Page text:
Minimum Age:

14 Years


Maximum Age:

19 Years


Quick Facts

Healthy Volunteers
Oversight Has DMC
Study Is FDA Regulated
Study Is Section 801
Has Expanded Access

Study Source:

Children's Hospital Boston


Oversight Authority:

United States: Institutional Review Board


Reasons Why Stopped:


Study Type:

Interventional


Study Design:

Allocation: Non-Randomized, Intervention Model:


Number of Arms:

2


Number of Groups:

0


Total Enrollment:

225


Enrollment Type:

Actual


Overall Contact Information

Official Name:Sion Kim Harris, PhD
Principal Investigator
Children's Hospital Boston

Study Dates

Start Date:December 2006
Completion Date:January 2008
Completion Type:Actual
Primary Completion Date:January 2008
Primary Completion Type:Actual
Verification Date:March 2011
Last Changed Date:March 11, 2011
First Received Date:January 29, 2008

Study Outcomes

Outcome Type:Secondary Outcome
Measure:Intention to use substances in the next 3 months
Time Frame:Pre-intervention, immediate post-intervention, 6-7 months post-intervention
Safety Issues:False
Outcome Type:Secondary Outcome
Measure:Perceived risk of harm of substance use
Time Frame:Pre-intervention, immediate post-intervention, 6-7 months post-intervention
Safety Issues:False
Outcome Type:Secondary Outcome
Measure:Knowledge about effects of substance use on the brain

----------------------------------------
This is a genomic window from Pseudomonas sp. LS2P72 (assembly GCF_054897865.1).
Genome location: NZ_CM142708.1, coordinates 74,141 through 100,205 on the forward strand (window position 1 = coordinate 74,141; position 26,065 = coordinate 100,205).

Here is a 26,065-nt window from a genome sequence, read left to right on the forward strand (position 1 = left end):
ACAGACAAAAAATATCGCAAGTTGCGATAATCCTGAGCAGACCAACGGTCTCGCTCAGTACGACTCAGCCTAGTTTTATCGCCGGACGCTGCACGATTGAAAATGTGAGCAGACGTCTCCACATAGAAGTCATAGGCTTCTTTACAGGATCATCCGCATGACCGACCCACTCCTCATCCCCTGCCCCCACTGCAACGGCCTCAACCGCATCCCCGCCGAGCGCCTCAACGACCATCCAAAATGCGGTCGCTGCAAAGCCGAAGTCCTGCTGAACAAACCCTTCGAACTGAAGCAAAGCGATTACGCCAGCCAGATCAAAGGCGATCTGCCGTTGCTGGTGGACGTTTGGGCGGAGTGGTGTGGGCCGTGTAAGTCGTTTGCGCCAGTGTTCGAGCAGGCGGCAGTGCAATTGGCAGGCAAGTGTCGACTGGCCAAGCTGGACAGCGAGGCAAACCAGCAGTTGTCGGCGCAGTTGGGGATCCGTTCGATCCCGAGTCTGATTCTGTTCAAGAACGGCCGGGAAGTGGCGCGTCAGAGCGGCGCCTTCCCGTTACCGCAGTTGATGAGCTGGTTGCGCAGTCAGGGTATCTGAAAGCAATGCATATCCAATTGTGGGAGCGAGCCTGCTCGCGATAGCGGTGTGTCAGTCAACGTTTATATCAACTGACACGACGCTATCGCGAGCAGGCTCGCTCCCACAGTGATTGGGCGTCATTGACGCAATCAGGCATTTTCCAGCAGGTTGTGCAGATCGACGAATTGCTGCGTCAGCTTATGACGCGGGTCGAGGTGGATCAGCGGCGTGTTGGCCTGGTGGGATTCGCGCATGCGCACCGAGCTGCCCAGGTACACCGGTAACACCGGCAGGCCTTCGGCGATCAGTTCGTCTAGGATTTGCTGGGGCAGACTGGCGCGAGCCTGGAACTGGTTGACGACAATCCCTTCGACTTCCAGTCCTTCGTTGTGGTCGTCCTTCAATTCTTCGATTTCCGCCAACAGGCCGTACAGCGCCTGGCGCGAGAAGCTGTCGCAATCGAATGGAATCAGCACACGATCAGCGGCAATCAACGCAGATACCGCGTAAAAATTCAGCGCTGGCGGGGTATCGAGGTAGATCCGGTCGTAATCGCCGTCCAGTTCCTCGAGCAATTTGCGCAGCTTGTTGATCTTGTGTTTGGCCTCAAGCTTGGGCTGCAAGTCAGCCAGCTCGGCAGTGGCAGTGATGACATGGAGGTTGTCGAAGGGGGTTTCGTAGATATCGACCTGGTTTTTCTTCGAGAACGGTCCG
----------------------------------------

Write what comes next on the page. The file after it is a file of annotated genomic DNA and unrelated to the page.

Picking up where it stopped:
Time Frame:Pre-intervention, immediate post-intervention, 6-7 months post-intervention
Safety Issues:False
Outcome Type:Secondary Outcome
Measure:Frequency and quantity of substance use
Time Frame:Pre-intervention, immediate post-intervention, 6-7 months post-intervention
Safety Issues:False
Outcome Type:Primary Outcome
Measure:Lifetime, past 6 month and past 30 day use of substances
Time Frame:Pre-intervention, immediate post-intervention, 6-7 month post-intervention
Safety Issues:False

Study Interventions

Intervention Type:Other
Name:drug prevention curriculum
Description:Participants in the "experimental" arm of the study will receive the 5-lesson, science-based drug prevention curriculum in their science classes.
Arm Name:2

Study Arms

Study Arm Type:No Intervention
Arm Name:1
Description:Participants in the "no intervention" condition will receive the usual high school science curriculum.
Study Arm Type:Experimental
Arm Name:2
Description:Participants in the "experimental" arm will receive the 5-lesson, science-based substance abuse prevention curriculum in their science classes.

Study Agencies

Agency Class:Other
Agency Type:Lead Sponsor
Agency Name:Children's Hospital Boston
Agency Class:Other
Agency Type:Collaborator
Agency Name:Boston Public Schools

Sample and Retention Information

There are no available Sample and Retention Information

Study References

There are no available Study References

Data Source: ClinicalTrials.gov

Date Processed: January 21, 2020

Modifications to this listing: Only selected fields are shown, please use the link below to view all information about this clinical trial.


This study is not currently recruiting Study Participants. The form below is not enabled.